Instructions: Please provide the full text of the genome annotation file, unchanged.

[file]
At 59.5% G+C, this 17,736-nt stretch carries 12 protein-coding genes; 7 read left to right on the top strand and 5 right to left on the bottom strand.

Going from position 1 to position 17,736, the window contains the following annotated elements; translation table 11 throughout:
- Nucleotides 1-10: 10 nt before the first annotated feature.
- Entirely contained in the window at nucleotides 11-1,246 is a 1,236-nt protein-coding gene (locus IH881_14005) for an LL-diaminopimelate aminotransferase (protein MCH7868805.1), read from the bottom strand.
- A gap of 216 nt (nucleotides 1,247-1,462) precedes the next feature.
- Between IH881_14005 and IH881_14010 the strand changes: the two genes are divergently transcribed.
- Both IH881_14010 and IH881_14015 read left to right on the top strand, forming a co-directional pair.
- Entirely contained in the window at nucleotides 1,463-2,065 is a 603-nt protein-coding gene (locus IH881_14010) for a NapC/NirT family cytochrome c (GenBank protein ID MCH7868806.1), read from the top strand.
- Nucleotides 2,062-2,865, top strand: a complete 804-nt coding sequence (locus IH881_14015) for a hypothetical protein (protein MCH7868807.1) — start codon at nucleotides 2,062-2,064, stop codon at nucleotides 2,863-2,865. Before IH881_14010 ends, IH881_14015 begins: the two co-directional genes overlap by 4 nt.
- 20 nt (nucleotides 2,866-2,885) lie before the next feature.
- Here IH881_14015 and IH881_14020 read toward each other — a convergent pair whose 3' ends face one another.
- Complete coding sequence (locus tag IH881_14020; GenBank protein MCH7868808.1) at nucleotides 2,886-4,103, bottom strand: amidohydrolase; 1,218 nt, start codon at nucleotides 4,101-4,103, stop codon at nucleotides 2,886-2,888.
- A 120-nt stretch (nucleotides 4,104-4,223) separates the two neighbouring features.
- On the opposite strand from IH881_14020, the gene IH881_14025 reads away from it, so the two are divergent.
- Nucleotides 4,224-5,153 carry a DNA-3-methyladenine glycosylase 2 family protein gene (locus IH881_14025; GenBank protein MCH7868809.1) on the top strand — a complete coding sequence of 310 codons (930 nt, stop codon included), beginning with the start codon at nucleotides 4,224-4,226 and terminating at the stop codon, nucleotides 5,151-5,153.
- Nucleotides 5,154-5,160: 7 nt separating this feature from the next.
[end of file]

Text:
At 59.5% G+C, this 17,736-nt stretch carries 12 protein-coding genes; 7 read left to right on the top strand and 5 right to left on the bottom strand.

Going from position 1 to position 17,736, the window contains the following annotated elements; translation table 11 throughout:
- Nucleotides 1-10: 10 nt before the first annotated feature.
- Entirely contained in the window at nucleotides 11-1,246 is a 1,236-nt protein-coding gene (locus IH881_14005) for an LL-diaminopimelate aminotransferase (protein MCH7868805.1), read from the bottom strand.
- A gap of 216 nt (nucleotides 1,247-1,462) precedes the next feature.
- Between IH881_14005 and IH881_14010 the strand changes: the two genes are divergently transcribed.
- Both IH881_14010 and IH881_14015 read left to right on the top strand, forming a co-directional pair.
- Entirely contained in the window at nucleotides 1,463-2,065 is a 603-nt protein-coding gene (locus IH881_14010) for a NapC/NirT family cytochrome c (GenBank protein ID MCH7868806.1), read from the top strand.
- Nucleotides 2,062-2,865, top strand: a complete 804-nt coding sequence (locus IH881_14015) for a hypothetical protein (protein MCH7868807.1) — start codon at nucleotides 2,062-2,064, stop codon at nucleotides 2,863-2,865. Before IH881_14010 ends, IH881_14015 begins: the two co-directional genes overlap by 4 nt.
- 20 nt (nucleotides 2,866-2,885) lie before the next feature.
- Here IH881_14015 and IH881_14020 read toward each other — a convergent pair whose 3' ends face one another.
- Complete coding sequence (locus tag IH881_14020; GenBank protein MCH7868808.1) at nucleotides 2,886-4,103, bottom strand: amidohydrolase; 1,218 nt, start codon at nucleotides 4,101-4,103, stop codon at nucleotides 2,886-2,888.
- A 120-nt stretch (nucleotides 4,104-4,223) separates the two neighbouring features.
- On the opposite strand from IH881_14020, the gene IH881_14025 reads away from it, so the two are divergent.
- Nucleotides 4,224-5,153 carry a DNA-3-methyladenine glycosylase 2 family protein gene (locus IH881_14025; GenBank protein MCH7868809.1) on the top strand — a complete coding sequence of 310 codons (930 nt, stop codon included), beginning with the start codon at nucleotides 4,224-4,226 and terminating at the stop codon, nucleotides 5,151-5,153.
- Nucleotides 5,154-5,160: 7 nt separating this feature from the next.